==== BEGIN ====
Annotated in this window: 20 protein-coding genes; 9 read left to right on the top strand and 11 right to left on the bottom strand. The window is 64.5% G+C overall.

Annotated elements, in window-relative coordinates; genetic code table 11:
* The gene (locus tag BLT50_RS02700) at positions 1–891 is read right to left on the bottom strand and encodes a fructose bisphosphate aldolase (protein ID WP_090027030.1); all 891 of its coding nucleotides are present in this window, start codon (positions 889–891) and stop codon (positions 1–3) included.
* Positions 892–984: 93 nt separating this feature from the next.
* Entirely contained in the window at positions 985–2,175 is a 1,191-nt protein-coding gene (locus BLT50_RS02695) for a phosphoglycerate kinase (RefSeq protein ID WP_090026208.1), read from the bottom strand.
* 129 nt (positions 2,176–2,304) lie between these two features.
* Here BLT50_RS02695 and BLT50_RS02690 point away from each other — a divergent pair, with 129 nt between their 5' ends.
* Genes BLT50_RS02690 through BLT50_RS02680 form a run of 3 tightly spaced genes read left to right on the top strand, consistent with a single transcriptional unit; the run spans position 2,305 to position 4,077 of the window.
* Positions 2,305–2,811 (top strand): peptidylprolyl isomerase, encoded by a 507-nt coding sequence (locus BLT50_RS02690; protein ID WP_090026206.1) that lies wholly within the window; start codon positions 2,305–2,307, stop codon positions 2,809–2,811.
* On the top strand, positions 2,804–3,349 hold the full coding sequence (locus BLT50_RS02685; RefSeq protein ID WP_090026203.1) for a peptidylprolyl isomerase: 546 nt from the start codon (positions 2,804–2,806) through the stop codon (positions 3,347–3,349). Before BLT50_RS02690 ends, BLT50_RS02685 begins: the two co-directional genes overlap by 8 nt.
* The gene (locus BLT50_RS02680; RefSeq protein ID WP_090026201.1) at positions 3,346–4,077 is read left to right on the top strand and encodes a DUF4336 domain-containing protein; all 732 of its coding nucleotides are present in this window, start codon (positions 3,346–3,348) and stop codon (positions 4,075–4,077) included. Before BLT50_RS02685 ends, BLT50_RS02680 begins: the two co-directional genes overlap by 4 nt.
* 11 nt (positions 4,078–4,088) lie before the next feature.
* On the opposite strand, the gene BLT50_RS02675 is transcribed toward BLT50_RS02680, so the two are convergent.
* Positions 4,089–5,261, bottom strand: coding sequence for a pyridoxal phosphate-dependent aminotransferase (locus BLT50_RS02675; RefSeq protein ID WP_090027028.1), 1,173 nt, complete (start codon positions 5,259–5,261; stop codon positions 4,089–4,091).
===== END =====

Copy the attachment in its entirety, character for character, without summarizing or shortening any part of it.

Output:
Annotated in this window: 20 protein-coding genes; 9 read left to right on the top strand and 11 right to left on the bottom strand. The window is 64.5% G+C overall.

Annotated elements, in window-relative coordinates; genetic code table 11:
* The gene (locus tag BLT50_RS02700) at positions 1–891 is read right to left on the bottom strand and encodes a fructose bisphosphate aldolase (protein ID WP_090027030.1); all 891 of its coding nucleotides are present in this window, start codon (positions 889–891) and stop codon (positions 1–3) included.
* Positions 892–984: 93 nt separating this feature from the next.
* Entirely contained in the window at positions 985–2,175 is a 1,191-nt protein-coding gene (locus BLT50_RS02695) for a phosphoglycerate kinase (RefSeq protein ID WP_090026208.1), read from the bottom strand.
* 129 nt (positions 2,176–2,304) lie between these two features.
* Here BLT50_RS02695 and BLT50_RS02690 point away from each other — a divergent pair, with 129 nt between their 5' ends.
* Genes BLT50_RS02690 through BLT50_RS02680 form a run of 3 tightly spaced genes read left to right on the top strand, consistent with a single transcriptional unit; the run spans position 2,305 to position 4,077 of the window.
* Positions 2,305–2,811 (top strand): peptidylprolyl isomerase, encoded by a 507-nt coding sequence (locus BLT50_RS02690; protein ID WP_090026206.1) that lies wholly within the window; start codon positions 2,305–2,307, stop codon positions 2,809–2,811.
* On the top strand, positions 2,804–3,349 hold the full coding sequence (locus BLT50_RS02685; RefSeq protein ID WP_090026203.1) for a peptidylprolyl isomerase: 546 nt from the start codon (positions 2,804–2,806) through the stop codon (positions 3,347–3,349). Before BLT50_RS02690 ends, BLT50_RS02685 begins: the two co-directional genes overlap by 8 nt.
* The gene (locus BLT50_RS02680; RefSeq protein ID WP_090026201.1) at positions 3,346–4,077 is read left to right on the top strand and encodes a DUF4336 domain-containing protein; all 732 of its coding nucleotides are present in this window, start codon (positions 3,346–3,348) and stop codon (positions 4,075–4,077) included. Before BLT50_RS02685 ends, BLT50_RS02680 begins: the two co-directional genes overlap by 4 nt.
* 11 nt (positions 4,078–4,088) lie before the next feature.
* On the opposite strand, the gene BLT50_RS02675 is transcribed toward BLT50_RS02680, so the two are convergent.
* Positions 4,089–5,261, bottom strand: coding sequence for a pyridoxal phosphate-dependent aminotransferase (locus BLT50_RS02675; RefSeq protein ID WP_090027028.1), 1,173 nt, complete (start codon positions 5,259–5,261; stop codon positions 4,089–4,091).